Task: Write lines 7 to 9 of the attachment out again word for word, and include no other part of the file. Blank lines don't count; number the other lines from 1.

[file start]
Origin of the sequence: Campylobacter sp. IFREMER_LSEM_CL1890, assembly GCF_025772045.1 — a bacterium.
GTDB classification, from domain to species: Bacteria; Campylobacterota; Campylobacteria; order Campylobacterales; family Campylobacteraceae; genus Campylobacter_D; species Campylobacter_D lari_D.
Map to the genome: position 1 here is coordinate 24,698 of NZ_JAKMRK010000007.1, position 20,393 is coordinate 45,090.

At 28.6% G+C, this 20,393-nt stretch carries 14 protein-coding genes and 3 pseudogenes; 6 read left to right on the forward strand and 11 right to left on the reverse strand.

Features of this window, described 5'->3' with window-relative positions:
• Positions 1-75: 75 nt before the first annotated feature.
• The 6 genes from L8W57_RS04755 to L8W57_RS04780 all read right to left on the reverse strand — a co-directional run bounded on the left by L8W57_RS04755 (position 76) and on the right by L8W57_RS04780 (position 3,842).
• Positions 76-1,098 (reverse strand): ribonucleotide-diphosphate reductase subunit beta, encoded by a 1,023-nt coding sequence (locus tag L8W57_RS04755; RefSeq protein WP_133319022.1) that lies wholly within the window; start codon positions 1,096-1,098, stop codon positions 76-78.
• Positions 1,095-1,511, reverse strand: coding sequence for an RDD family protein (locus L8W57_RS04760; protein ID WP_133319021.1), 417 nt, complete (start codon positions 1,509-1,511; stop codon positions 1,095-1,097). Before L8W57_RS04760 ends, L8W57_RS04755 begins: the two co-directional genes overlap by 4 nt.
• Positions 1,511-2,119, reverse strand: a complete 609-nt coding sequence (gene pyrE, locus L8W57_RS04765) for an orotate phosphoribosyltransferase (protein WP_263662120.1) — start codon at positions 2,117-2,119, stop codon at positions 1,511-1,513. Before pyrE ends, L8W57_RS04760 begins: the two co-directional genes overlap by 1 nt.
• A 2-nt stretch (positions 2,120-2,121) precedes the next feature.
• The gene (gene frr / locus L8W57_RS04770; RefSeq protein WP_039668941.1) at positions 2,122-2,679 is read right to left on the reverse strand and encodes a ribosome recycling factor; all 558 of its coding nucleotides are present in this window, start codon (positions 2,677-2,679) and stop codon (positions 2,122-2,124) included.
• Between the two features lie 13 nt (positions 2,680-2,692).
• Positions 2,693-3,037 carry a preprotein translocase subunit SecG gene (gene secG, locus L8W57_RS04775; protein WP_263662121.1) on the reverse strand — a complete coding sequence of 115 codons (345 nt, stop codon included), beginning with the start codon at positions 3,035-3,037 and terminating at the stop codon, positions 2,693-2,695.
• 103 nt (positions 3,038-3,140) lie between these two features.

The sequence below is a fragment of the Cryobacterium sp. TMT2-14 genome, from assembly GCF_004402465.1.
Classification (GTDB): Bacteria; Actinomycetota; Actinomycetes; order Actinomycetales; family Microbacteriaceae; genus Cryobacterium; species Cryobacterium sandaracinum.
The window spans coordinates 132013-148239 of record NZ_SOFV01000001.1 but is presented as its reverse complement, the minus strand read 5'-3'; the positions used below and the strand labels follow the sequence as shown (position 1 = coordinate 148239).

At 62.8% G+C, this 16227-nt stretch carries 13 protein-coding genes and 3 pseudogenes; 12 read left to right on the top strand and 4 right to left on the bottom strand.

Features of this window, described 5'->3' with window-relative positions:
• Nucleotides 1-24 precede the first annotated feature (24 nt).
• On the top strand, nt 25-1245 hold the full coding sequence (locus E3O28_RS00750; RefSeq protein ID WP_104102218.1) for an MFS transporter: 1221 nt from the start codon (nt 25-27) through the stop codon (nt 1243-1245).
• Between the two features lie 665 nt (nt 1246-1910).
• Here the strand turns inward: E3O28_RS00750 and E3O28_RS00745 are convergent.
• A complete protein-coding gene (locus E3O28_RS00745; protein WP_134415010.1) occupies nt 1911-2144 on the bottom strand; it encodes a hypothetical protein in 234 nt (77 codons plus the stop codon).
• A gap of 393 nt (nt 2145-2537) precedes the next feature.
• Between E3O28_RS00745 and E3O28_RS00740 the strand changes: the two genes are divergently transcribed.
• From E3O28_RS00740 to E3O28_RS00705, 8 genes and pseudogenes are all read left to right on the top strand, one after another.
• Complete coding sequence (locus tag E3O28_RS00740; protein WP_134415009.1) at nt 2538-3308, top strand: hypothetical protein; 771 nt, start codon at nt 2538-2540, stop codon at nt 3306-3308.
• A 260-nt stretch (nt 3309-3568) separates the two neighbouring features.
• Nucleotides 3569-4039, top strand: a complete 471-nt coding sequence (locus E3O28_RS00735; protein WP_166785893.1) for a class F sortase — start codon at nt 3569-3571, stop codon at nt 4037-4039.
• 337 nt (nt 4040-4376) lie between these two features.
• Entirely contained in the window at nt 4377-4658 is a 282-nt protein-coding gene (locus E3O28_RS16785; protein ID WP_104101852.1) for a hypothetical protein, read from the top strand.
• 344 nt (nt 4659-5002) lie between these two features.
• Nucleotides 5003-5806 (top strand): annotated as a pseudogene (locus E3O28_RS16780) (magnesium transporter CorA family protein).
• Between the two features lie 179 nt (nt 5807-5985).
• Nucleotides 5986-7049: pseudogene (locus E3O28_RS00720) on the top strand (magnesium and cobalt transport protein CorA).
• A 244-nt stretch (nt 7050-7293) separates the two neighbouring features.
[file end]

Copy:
• The 6 genes from L8W57_RS04755 to L8W57_RS04780 all read right to left on the reverse strand — a co-directional run bounded on the left by L8W57_RS04755 (position 76) and on the right by L8W57_RS04780 (position 3,842).
• Positions 76-1,098 (reverse strand): ribonucleotide-diphosphate reductase subunit beta, encoded by a 1,023-nt coding sequence (locus tag L8W57_RS04755; RefSeq protein WP_133319022.1) that lies wholly within the window; start codon positions 1,096-1,098, stop codon positions 76-78.
• Positions 1,095-1,511, reverse strand: coding sequence for an RDD family protein (locus L8W57_RS04760; protein ID WP_133319021.1), 417 nt, complete (start codon positions 1,509-1,511; stop codon positions 1,095-1,097). Before L8W57_RS04760 ends, L8W57_RS04755 begins: the two co-directional genes overlap by 4 nt.